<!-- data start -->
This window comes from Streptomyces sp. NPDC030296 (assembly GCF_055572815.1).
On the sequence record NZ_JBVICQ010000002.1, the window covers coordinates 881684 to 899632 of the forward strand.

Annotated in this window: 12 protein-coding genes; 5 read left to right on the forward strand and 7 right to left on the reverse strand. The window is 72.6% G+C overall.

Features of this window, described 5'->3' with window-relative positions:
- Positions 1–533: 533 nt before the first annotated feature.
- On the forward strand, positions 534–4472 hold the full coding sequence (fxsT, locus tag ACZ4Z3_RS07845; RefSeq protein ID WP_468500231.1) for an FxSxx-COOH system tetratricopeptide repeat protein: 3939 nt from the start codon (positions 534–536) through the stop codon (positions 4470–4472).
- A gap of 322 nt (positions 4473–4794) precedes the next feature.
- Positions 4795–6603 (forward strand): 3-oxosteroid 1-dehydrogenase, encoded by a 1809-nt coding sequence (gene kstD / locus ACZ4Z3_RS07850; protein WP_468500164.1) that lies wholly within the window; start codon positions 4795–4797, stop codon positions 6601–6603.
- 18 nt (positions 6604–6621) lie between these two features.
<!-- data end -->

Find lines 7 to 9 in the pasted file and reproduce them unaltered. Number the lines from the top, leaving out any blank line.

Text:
- A gap of 322 nt (positions 4473–4794) precedes the next feature.
- Positions 4795–6603 (forward strand): 3-oxosteroid 1-dehydrogenase, encoded by a 1809-nt coding sequence (gene kstD / locus ACZ4Z3_RS07850; protein WP_468500164.1) that lies wholly within the window; start codon positions 4795–4797, stop codon positions 6601–6603.
- 18 nt (positions 6604–6621) lie between these two features.